You don't have to tell the U.S. government that you own the gold or that you're storing it. While I would be concerned about the theft of gold from my house, I would be just as concerned if some government agent would take my metals. Let's not keep you in suspense.
If you're not careful, your government can confiscate your gold. Also, you can probably do it without compensating it. The governments of the United States, Great Britain, Australia and many more have done so over the past 100 years. So the clear answer to whether the government can confiscate your gold is yes.
The real question is how can you avoid it? It also blocked imports of gold coins (a common measure to prevent the export of foreign exchange, similar to current tariffs on gold imports in places like India). The law, which was part of the Banking Act of 1959, allowed private citizens to seize gold if the governor determined that it was “appropriate” to do so, to protect the Commonwealth's currency or public credit. In other words, a resident of a developed country who owns gold jewelry has an asset that is far from the radar of attractive assets to seize. Except in times of active persecution, there are no historical precedents for the confiscation of gold jewelry.
In fact, it's hard to find a photo of you without gold, diamonds, or pearls around your neck or wrists. Despite the fact that the gold belonged to the Czechoslovak government and despite the fact that the English authorities had been warned of the possible transfer, it was carried out without problems. This takes gold jewelry away from its roots, when it was a form of portable wealth, intended to keep assets within reach. Traditionally in Europe and Asia, gold jewelry was a more portable alternative to art, traditional furniture and land, since they were assets outside the bank that maintained their value and were easily transmitted from generation to generation.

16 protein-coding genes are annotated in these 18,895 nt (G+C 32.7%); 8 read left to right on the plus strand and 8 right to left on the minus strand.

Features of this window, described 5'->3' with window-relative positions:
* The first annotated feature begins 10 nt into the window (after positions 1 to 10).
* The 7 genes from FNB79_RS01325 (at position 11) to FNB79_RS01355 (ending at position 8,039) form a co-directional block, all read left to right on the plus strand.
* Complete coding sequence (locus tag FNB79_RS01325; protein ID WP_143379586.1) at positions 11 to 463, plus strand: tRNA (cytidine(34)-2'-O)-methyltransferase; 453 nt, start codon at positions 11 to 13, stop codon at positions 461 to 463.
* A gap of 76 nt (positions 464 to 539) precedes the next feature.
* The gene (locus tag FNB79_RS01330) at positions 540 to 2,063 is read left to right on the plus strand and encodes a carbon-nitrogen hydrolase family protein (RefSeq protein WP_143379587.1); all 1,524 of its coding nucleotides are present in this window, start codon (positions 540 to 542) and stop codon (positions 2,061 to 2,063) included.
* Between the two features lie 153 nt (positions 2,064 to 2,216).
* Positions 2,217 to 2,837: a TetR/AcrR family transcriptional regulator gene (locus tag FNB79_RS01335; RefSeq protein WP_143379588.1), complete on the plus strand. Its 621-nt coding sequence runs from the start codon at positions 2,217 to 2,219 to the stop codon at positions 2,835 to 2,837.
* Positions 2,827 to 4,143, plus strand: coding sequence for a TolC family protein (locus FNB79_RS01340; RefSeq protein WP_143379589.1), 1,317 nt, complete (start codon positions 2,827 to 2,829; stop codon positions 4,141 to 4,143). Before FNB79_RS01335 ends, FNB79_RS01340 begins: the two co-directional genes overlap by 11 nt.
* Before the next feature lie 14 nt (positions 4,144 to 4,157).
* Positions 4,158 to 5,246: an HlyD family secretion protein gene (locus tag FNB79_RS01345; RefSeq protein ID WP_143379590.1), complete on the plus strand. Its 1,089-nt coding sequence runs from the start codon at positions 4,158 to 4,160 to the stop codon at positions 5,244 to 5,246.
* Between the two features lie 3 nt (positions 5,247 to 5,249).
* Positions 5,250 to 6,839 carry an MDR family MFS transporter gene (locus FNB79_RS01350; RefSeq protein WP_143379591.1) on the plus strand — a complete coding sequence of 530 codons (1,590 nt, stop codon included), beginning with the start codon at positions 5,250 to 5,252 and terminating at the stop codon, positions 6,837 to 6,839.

But what about confiscation? As history has shown, in the developed world, gold confiscations have focused on monetary metals, such as coins and ingots. Without the official backing of gold in most of today's major currencies, the specific motivation to “confiscate gold” that existed during many previous confiscations barely exists today. Under the name of Executive Order 6102, President Franklin Roosevelt enacted a law on April 5, 1933 “prohibiting the hoarding of coins, gold ingots and gold certificates in the continental United States.” The downside is that if things get out of hand, people are likely to want to see real gold reserves before relying on the dollar. Margins are easily two or three times higher than the value of gold, and it's not hard to find four or even five times more.